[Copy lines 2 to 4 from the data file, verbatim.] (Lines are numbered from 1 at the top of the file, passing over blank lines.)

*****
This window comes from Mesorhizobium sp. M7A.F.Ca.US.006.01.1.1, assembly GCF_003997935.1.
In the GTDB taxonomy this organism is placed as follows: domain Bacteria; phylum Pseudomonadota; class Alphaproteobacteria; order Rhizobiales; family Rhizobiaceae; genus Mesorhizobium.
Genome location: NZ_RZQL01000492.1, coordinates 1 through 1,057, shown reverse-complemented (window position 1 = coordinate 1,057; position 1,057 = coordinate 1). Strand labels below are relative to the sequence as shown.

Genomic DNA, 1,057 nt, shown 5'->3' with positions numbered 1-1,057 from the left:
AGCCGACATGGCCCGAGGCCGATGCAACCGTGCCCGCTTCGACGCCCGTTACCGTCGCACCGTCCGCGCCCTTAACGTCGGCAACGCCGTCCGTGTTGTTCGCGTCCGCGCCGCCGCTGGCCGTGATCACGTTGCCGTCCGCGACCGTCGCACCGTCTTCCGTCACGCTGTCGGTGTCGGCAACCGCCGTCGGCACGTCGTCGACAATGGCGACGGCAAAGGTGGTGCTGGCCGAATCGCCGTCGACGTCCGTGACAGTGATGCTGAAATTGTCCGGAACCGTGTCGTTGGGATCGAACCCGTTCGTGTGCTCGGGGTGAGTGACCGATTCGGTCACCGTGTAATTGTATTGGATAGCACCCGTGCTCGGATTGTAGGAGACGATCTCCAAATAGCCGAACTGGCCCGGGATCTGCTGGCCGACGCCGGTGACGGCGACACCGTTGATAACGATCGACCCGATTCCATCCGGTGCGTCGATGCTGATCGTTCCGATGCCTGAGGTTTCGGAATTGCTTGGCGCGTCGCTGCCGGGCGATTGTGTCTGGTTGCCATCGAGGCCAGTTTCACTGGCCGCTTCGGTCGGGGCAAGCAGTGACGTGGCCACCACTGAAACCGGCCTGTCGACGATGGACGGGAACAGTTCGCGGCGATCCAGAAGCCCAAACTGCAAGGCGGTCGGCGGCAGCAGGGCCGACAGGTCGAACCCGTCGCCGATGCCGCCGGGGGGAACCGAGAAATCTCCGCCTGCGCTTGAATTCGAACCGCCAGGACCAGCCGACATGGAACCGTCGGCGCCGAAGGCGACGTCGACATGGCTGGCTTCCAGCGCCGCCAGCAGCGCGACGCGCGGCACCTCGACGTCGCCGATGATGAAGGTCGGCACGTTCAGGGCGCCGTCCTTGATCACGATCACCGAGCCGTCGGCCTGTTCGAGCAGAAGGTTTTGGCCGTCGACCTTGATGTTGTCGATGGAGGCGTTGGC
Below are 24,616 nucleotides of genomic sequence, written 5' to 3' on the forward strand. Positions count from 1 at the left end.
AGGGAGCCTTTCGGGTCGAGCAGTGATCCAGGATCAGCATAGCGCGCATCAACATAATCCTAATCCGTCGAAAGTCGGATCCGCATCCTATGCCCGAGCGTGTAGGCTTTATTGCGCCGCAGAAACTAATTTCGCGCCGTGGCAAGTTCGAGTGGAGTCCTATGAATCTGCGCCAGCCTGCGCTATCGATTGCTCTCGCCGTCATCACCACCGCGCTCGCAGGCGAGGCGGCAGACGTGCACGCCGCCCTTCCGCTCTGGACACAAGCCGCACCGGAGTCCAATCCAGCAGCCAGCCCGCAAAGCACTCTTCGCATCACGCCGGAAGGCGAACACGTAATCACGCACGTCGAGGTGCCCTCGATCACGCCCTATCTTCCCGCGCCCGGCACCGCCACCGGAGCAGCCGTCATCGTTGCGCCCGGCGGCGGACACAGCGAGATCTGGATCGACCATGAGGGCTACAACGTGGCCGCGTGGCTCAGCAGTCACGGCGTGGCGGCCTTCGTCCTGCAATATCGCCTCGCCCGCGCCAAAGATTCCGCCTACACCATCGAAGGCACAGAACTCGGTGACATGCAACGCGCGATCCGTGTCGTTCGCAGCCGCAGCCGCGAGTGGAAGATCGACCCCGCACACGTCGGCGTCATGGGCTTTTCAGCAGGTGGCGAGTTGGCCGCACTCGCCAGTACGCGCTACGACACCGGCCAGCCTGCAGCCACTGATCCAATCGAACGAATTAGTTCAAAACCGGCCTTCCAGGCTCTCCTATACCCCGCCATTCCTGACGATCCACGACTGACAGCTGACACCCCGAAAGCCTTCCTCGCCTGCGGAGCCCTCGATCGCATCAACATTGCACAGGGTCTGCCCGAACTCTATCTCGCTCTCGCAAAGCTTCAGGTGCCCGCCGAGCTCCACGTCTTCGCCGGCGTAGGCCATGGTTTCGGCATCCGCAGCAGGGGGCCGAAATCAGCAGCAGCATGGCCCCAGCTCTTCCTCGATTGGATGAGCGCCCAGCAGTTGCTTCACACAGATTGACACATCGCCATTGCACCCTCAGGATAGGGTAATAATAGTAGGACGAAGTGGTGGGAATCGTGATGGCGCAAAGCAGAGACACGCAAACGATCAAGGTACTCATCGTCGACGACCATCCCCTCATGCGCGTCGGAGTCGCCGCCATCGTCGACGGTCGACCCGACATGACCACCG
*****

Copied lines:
In the GTDB taxonomy this organism is placed as follows: domain Bacteria; phylum Pseudomonadota; class Alphaproteobacteria; order Rhizobiales; family Rhizobiaceae; genus Mesorhizobium.
Genome location: NZ_RZQL01000492.1, coordinates 1 through 1,057, shown reverse-complemented (window position 1 = coordinate 1,057; position 1,057 = coordinate 1). Strand labels below are relative to the sequence as shown.

Genomic DNA, 1,057 nt, shown 5'->3' with positions numbered 1-1,057 from the left: